Gov. Holcomb says state’s economy will restart in a ‘rolling’ process

Indiana Gov. Eric Holcomb isn’t ready to reopen businesses just yet, but he’s preparing for what that day will look like.

The state has been under a stay-at-home order, which requires non-essential businesses to shut down or work remotely, since March 25. Restaurants and bars have been limited to take-out and delivery-only services since March 16.

The current stay-at-home order is set to expire Monday, and is expected to be tweaked and extended. But Holcomb said during Wednesday’s press briefing that he’s talking to the business community about how to safely get people back to work and how to keep employees safe once they’re there.

“We want to make sure that employees have a very high level of confidence about the workplace,” Holcomb said.

Holcomb said reopening the state’s economy will be a “rolling” process.

“It won’t be all at once,” Holcomb said. “It won’t be flipping a light switch.”

He didn’t offer specific measures he’s considering, but officials in other states have discussed waiters wearing masks and gloves at restaurants, staggering when students arrive at school and maintaining bans on large public gatherings like sporting events and concerts.

Other countries have slowly lifted restrictions on which businesses can operate as a way to ease back into a fully operating economy, but officials have warned that restrictions could quickly be put back in place, if necessary.

Holcomb said he’s talking to governors in the surrounding states—Michigan, Illinois, Kentucky and Ohio—about when Indiana’s economy may start to reopen and how exactly to do it because “we’re neighborly and share a border” and the disease doesn’t care about state borders.

Illinois Gov. J.B. Pritzker has said he wants the states to have regional cooperation on restarting the economies, similar to what states on the East and West coasts have done.

“We’re not going to act alone in this,” Holcomb said.

Holcomb said he the state is taking steps forward every day—but also taking a step back as more Hoosiers die from COVID-19.

As of Wednesday, Indiana had nearly 9,000 positive cases and 436 deaths.

But it’s possible the worst may be coming to an end. Indiana State Health Commissioner Dr. Kris Box said on Wednesday that “we may be seeing a flattening of the curve” at least in some parts of the state.

“I’m cautiously optimistic that everything we’ve done has made a difference,” Box said.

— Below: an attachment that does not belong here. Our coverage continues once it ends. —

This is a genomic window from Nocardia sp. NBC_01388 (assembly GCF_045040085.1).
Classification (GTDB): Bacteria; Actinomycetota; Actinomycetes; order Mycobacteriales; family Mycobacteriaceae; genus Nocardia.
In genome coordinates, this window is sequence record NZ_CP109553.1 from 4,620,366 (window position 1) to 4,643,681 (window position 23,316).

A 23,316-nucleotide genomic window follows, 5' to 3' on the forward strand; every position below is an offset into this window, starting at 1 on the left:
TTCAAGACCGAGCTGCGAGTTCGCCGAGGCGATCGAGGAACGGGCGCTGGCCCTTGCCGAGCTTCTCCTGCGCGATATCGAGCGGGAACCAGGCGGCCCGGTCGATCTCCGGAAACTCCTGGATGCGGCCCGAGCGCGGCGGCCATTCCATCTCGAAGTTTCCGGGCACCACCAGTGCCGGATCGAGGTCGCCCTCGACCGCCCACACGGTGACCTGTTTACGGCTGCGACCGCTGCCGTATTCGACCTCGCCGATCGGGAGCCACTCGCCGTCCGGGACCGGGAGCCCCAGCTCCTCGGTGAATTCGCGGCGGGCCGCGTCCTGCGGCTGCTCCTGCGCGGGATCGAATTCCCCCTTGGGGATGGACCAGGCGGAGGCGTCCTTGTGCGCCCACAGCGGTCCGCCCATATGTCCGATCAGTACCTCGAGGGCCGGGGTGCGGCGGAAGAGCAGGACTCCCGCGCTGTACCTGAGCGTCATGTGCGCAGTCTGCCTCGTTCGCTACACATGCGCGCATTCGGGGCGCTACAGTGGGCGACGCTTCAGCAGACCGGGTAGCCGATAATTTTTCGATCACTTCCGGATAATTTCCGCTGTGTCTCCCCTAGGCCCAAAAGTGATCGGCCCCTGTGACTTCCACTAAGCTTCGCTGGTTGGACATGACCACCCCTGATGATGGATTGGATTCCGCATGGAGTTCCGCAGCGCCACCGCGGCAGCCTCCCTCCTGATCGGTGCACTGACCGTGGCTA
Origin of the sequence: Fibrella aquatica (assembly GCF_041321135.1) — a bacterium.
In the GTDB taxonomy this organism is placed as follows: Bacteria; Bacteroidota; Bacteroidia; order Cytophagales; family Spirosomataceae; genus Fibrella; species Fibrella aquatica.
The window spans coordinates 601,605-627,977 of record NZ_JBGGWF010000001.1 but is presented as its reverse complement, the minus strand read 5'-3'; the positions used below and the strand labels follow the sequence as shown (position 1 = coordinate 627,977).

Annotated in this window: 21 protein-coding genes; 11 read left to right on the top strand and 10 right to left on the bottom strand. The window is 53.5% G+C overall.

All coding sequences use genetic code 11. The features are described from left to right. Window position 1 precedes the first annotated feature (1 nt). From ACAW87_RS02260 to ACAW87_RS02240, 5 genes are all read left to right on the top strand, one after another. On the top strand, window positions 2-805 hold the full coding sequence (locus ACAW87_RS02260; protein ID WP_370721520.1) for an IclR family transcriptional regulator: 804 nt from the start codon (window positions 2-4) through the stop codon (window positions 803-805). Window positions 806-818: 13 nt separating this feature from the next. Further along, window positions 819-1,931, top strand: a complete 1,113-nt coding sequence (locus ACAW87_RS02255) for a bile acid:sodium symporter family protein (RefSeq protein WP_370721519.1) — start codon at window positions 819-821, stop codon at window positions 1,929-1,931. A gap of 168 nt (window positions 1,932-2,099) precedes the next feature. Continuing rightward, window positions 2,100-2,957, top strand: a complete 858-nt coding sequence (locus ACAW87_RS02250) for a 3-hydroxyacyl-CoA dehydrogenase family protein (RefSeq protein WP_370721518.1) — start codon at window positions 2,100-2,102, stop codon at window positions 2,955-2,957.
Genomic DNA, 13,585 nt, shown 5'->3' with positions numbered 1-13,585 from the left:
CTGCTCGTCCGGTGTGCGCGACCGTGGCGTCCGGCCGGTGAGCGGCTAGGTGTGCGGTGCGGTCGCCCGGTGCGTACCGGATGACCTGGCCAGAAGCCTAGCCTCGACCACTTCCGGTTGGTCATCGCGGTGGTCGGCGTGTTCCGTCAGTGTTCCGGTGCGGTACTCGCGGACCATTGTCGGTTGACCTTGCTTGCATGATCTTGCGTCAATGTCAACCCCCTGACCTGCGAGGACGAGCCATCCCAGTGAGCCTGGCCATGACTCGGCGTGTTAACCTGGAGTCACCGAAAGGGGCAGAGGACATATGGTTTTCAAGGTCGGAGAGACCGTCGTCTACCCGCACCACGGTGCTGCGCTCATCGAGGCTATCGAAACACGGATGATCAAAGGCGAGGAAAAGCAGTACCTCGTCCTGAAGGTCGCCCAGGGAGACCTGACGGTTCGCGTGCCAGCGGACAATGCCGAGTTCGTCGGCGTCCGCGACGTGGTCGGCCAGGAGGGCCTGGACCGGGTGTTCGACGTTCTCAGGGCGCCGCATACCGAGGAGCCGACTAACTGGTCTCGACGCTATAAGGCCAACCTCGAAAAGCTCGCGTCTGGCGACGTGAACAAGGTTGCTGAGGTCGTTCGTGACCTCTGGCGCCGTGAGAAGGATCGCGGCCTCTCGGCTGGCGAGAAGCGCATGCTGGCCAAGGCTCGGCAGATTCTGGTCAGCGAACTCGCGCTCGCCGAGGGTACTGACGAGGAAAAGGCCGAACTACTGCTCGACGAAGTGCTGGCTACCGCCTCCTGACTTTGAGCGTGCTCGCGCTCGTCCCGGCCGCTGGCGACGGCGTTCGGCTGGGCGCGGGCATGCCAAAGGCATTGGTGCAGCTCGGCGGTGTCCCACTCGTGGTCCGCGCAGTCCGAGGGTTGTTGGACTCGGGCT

Holcomb said he’ll be looking at data like the number of new positive cases, the state’s testing capacity, the amount of personal protective equipment available and the number of available beds and ventilators at hospitals, to determine when to ease the restrictions and guidelines.

Holcomb’s position seems to differ from Indiana Congressman Trey Hollingsworth’s views. Hollingsworth told WIBC earlier this week that when deciding between keeping the economy closed or seeing more Americans die from COVID-19, sending Americans get back to work “is the lesser of two evils.”

Hollingsworth clarified his comments in an interview with The Indianapolis Star on Wednesday, saying people misunderstood what he meant.

“I believe that I stood up and said on a radio show, [that] we are going to have to make tough decisions going forward, and we owe a plan that acknowledges the reality that the risk of the coronavirus will never be equal to zero and there are costs associated with this shutdown of our economy, real costs that Hoosiers and Americans are bearing,” Hollingsworth told IndyStar. “What I got back was ‘Trey wants people to die.’ I never said that and it’s not true.”

When asked about Hollingsworth’s comments, Holcomb said he doesn’t think it’s “an either-or choice or decision.”

“I want to get us back to work as soon as it’s safe,” Holcomb said. “We’ll do that as soon as it’s safe to do that.”

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3 thoughts on “Gov. Holcomb says state’s economy will restart in a ‘rolling’ process

  1. His point was that we can not completely destroy the US economy and the people need and want to get back to work so they can feed and shelter their families. We don’t shut the economy down for the N1H1 flu every year and it has similar mortality rates.

    CareerBuilder found that 78% of U.S. workers are living paycheck to paycheck.

    Trey Hollingsworth has had his name on the front of a check and knows of people and making payroll. More that most DC politicians can say.